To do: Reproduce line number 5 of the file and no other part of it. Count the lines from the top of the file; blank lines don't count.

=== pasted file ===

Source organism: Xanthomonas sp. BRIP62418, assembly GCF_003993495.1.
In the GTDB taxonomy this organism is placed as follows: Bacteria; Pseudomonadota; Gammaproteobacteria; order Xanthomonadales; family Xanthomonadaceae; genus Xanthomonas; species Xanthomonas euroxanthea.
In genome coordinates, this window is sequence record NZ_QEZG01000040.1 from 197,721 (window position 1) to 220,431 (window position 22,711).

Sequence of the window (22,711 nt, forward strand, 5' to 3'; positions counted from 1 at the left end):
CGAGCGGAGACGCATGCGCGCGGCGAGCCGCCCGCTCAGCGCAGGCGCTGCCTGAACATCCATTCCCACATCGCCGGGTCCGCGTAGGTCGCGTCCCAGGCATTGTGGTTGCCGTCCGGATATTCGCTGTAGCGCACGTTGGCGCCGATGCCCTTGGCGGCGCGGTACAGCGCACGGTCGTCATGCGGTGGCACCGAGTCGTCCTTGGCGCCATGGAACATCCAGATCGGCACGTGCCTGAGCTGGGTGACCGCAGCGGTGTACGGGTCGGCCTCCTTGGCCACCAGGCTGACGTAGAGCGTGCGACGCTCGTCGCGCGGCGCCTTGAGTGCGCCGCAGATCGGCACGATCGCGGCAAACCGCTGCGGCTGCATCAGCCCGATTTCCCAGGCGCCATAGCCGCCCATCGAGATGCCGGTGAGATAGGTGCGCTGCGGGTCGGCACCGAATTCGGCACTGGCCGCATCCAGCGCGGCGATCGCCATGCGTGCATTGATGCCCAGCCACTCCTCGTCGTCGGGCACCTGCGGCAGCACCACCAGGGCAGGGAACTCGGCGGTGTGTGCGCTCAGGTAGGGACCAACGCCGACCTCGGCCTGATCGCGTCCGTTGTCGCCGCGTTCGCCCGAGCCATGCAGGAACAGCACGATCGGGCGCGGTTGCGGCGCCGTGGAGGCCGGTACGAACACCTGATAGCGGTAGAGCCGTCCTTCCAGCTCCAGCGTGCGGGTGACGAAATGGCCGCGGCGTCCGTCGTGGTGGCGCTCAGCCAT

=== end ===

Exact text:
CGAGCGGAGACGCATGCGCGCGGCGAGCCGCCCGCTCAGCGCAGGCGCTGCCTGAACATCCATTCCCACATCGCCGGGTCCGCGTAGGTCGCGTCCCAGGCATTGTGGTTGCCGTCCGGATATTCGCTGTAGCGCACGTTGGCGCCGATGCCCTTGGCGGCGCGGTACAGCGCACGGTCGTCATGCGGTGGCACCGAGTCGTCCTTGGCGCCATGGAACATCCAGATCGGCACGTGCCTGAGCTGGGTGACCGCAGCGGTGTACGGGTCGGCCTCCTTGGCCACCAGGCTGACGTAGAGCGTGCGACGCTCGTCGCGCGGCGCCTTGAGTGCGCCGCAGATCGGCACGATCGCGGCAAACCGCTGCGGCTGCATCAGCCCGATTTCCCAGGCGCCATAGCCGCCCATCGAGATGCCGGTGAGATAGGTGCGCTGCGGGTCGGCACCGAATTCGGCACTGGCCGCATCCAGCGCGGCGATCGCCATGCGTGCATTGATGCCCAGCCACTCCTCGTCGTCGGGCACCTGCGGCAGCACCACCAGGGCAGGGAACTCGGCGGTGTGTGCGCTCAGGTAGGGACCAACGCCGACCTCGGCCTGATCGCGTCCGTTGTCGCCGCGTTCGCCCGAGCCATGCAGGAACAGCACGATCGGGCGCGGTTGCGGCGCCGTGGAGGCCGGTACGAACACCTGATAGCGGTAGAGCCGTCCTTCCAGCTCCAGCGTGCGGGTGACGAAATGGCCGCGGCGTCCGTCGTGGTGGCGCTCAGCCAT